4 Dozen ‘Protected Witnesses’ Helped NIA Nail Yasin Malik

New Delhi- ‘Jack’, ‘John’ and ‘Alpha’ were among the NIA’s protected witnesses who helped nail banned JKLF chief Yasin Malik.

These names were given to important protected witnesses, with hidden identities for their safety, in the militant funding case in which the National Investigation Agency (NIA) had seized around 600 electronic devices during its raids at 70 places.

Malik, who had pleaded guilty for the “terror funding crimes”, was sentenced to life by a Delhi court on Wednesday.

There were nearly four dozen protected witnesses but code names were given only to selected few, who could be of help in making a watertight case, officials privy to the developments of the case said.

The case was probed by a NIA team led by Inspector General Anil Shukla, a 1996-batch IPS officer from AGMUT cadre, with the then Director Sharad Kumar heading the organisation.

“The verdict is definitely a reward to the hard work of the team that probed the case. I am very much satisfied with the punishment. He (Yasin) played smart by pleading guilty to escape the death sentence. But nevertheless, his sentencing should serve as a deterrent to those even dreaming of waging war against the country,” Kumar told PTI from his home in Gurgaon.

Shukla, who is now posted in Andaman and Nicobar Islands, had decided to follow the policy of having protected witnesses in the case so that there are no loopholes, the officials said.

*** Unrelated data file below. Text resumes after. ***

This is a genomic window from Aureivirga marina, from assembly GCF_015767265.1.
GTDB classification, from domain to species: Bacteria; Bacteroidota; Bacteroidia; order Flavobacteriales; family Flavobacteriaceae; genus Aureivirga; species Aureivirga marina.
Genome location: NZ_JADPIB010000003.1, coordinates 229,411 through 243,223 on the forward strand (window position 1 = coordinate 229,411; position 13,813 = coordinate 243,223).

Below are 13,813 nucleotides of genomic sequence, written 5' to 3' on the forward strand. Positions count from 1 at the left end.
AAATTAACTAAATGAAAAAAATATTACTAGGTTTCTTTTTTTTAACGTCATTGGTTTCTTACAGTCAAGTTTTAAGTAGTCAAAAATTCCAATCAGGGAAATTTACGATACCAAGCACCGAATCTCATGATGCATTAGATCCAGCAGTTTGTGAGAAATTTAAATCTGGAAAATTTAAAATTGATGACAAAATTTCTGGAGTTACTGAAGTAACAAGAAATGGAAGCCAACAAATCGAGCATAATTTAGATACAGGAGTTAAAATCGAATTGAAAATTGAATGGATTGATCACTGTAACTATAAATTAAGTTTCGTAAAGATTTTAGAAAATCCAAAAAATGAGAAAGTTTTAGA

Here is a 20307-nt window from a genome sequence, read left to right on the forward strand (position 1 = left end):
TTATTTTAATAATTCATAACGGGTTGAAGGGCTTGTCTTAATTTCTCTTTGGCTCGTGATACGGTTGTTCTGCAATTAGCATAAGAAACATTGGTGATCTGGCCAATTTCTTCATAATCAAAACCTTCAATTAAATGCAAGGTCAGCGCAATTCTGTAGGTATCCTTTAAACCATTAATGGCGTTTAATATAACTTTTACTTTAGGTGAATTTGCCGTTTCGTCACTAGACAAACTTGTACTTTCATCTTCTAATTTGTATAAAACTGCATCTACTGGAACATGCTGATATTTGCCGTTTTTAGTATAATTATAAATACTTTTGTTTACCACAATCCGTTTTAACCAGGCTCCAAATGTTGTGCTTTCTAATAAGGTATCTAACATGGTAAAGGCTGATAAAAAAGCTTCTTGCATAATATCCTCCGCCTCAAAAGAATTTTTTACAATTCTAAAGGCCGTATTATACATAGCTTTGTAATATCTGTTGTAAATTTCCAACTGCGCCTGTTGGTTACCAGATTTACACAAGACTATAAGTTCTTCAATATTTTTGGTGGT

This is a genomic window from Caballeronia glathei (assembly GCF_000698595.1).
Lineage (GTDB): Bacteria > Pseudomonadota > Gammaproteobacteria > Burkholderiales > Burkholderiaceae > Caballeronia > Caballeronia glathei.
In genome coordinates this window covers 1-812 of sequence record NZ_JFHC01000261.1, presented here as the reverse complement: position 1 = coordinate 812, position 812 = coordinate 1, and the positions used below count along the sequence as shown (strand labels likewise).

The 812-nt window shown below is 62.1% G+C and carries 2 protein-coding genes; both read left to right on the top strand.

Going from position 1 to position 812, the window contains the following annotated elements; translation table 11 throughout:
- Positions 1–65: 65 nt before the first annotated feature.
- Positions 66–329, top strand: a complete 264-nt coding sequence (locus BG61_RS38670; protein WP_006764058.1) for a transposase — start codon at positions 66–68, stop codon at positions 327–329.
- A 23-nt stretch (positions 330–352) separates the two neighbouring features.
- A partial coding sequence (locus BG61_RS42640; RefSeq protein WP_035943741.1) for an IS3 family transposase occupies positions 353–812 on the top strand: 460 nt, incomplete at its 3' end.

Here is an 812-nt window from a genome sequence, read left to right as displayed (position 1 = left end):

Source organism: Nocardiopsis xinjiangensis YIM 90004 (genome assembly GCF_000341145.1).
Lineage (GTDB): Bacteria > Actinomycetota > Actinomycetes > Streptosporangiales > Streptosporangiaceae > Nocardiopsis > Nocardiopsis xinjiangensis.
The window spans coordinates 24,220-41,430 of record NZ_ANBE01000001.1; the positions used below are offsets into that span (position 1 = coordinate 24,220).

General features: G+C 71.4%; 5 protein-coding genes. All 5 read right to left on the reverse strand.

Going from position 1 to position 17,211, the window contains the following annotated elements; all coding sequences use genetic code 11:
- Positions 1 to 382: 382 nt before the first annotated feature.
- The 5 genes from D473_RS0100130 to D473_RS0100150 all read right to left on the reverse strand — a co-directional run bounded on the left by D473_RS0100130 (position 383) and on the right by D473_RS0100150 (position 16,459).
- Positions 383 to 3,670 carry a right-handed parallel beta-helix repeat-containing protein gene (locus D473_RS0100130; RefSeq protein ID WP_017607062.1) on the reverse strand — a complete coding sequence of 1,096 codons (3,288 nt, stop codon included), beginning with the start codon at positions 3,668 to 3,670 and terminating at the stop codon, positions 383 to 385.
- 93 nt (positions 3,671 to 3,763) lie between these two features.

While framing charges against 56-year-old Malik, the special NIA judge had relied on protected witnesses ‘Jack’, ‘John’ and ‘Golf’ among others who mentioned about the meetings between late Syed Ali Shah Geelani and Malik in November 2016 along with other Hurriyat leaders calling for protests and shutdown.

Another protected witness had stated that it was Geelani and Malik who used to send him the protest calendar for publicity in newspapers.

The NIA stressed on confessions statements more as they were recorded before the judicial magistrate where the accused have to confirm that they are giving it without any pressure from the investigating agency.

While penning down their confession, the whole process was videographed and during the proceedings no investigating officer was present in the court premises. Later, if these accused turned hostile, then the NIA would file a perjury charge against them.

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